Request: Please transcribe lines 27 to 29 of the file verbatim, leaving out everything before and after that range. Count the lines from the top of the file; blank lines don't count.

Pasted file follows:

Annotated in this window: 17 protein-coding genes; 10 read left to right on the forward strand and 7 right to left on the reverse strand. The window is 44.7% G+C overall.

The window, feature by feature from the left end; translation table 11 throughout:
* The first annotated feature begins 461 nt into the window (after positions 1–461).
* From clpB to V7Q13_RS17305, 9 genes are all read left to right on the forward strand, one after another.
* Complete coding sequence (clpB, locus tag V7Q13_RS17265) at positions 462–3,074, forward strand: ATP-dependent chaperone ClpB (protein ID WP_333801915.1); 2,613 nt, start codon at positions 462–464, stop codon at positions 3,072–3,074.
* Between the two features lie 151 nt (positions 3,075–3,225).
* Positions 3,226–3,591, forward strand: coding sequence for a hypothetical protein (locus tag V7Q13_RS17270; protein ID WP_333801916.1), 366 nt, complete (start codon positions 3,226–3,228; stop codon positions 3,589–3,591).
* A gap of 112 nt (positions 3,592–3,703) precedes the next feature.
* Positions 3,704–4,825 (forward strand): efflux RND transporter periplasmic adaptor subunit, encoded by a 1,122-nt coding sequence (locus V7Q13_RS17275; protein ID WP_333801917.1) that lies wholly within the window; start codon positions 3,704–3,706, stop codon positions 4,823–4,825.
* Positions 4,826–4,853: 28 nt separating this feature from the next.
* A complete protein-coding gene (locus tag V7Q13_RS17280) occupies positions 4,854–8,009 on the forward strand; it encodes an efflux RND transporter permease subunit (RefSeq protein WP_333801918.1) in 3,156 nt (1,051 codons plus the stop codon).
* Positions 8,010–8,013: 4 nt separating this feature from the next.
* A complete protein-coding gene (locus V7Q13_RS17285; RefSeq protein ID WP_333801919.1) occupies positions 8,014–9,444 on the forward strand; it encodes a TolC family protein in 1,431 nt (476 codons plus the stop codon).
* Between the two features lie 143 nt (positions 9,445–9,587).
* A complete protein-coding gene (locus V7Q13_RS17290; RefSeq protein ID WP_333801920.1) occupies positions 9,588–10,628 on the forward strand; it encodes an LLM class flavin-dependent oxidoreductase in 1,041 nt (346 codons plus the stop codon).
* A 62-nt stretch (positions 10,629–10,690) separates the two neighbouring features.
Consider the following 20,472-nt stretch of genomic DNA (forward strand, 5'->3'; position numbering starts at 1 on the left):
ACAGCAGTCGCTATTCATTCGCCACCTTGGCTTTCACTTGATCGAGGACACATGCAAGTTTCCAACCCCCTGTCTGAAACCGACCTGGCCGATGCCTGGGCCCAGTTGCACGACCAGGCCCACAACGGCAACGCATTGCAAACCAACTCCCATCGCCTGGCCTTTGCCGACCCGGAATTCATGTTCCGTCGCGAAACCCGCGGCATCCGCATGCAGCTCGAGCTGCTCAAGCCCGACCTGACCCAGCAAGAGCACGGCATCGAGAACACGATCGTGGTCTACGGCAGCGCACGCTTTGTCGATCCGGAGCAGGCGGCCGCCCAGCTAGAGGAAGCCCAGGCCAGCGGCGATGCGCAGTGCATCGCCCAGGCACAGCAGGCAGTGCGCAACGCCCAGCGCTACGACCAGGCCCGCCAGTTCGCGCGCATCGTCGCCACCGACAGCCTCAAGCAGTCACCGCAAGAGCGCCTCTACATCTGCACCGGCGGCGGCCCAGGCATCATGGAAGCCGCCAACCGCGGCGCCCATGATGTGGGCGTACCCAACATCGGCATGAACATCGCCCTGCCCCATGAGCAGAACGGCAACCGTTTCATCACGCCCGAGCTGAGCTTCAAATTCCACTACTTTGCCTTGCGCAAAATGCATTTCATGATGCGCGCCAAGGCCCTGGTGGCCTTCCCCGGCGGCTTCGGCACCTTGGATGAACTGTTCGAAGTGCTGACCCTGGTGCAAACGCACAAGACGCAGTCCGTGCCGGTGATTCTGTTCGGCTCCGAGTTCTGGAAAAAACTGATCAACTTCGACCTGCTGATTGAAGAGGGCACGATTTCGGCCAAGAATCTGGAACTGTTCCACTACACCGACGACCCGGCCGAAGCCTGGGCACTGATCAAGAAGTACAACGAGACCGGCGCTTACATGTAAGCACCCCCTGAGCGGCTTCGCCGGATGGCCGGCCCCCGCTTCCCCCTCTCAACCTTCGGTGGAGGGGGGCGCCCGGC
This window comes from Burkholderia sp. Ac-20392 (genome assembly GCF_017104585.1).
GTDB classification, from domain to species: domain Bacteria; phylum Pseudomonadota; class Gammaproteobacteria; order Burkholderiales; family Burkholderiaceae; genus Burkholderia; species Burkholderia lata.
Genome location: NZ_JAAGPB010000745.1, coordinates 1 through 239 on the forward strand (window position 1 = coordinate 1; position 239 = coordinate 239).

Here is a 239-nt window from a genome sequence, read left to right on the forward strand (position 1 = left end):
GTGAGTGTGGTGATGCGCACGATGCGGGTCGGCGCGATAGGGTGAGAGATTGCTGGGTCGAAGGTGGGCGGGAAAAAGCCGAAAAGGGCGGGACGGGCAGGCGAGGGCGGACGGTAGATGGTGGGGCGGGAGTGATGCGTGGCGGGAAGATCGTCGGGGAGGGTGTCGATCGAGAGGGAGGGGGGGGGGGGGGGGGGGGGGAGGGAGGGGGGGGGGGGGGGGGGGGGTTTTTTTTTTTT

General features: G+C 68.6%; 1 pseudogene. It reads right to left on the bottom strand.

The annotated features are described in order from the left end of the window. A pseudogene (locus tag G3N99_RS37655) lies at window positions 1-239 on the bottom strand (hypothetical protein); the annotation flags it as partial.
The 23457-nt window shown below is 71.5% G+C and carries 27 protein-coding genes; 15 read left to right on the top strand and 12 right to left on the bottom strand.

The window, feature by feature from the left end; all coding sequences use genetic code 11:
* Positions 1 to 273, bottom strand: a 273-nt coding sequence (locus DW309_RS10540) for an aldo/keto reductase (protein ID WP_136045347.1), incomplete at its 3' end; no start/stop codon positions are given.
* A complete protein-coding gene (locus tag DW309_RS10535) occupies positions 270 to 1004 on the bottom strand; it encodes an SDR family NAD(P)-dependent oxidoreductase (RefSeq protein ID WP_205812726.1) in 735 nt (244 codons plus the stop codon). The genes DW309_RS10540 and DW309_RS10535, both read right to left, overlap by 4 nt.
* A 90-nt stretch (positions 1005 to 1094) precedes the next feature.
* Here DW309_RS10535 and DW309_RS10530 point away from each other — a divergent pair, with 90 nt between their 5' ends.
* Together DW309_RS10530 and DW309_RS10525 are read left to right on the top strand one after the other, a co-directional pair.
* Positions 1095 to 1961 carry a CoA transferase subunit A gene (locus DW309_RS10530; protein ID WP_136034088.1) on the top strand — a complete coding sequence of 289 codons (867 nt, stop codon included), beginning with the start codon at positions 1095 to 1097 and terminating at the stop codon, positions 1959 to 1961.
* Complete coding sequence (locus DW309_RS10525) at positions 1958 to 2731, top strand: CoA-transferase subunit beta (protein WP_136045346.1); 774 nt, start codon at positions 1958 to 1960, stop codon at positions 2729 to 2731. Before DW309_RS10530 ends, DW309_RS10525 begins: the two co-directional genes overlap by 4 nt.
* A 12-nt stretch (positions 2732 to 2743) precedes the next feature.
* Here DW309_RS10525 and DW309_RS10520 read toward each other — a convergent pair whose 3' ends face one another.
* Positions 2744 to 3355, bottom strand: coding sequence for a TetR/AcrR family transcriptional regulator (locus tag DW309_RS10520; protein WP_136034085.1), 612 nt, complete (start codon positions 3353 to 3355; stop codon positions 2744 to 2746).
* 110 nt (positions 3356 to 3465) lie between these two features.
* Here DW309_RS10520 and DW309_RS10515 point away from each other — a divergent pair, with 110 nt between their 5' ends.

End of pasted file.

The window, feature by feature from the left end; all coding sequences use genetic code 11:
* Positions 1 to 273, bottom strand: a 273-nt coding sequence (locus DW309_RS10540) for an aldo/keto reductase (protein ID WP_136045347.1), incomplete at its 3' end; no start/stop codon positions are given.
* A complete protein-coding gene (locus tag DW309_RS10535) occupies positions 270 to 1004 on the bottom strand; it encodes an SDR family NAD(P)-dependent oxidoreductase (RefSeq protein ID WP_205812726.1) in 735 nt (244 codons plus the stop codon). The genes DW309_RS10540 and DW309_RS10535, both read right to left, overlap by 4 nt.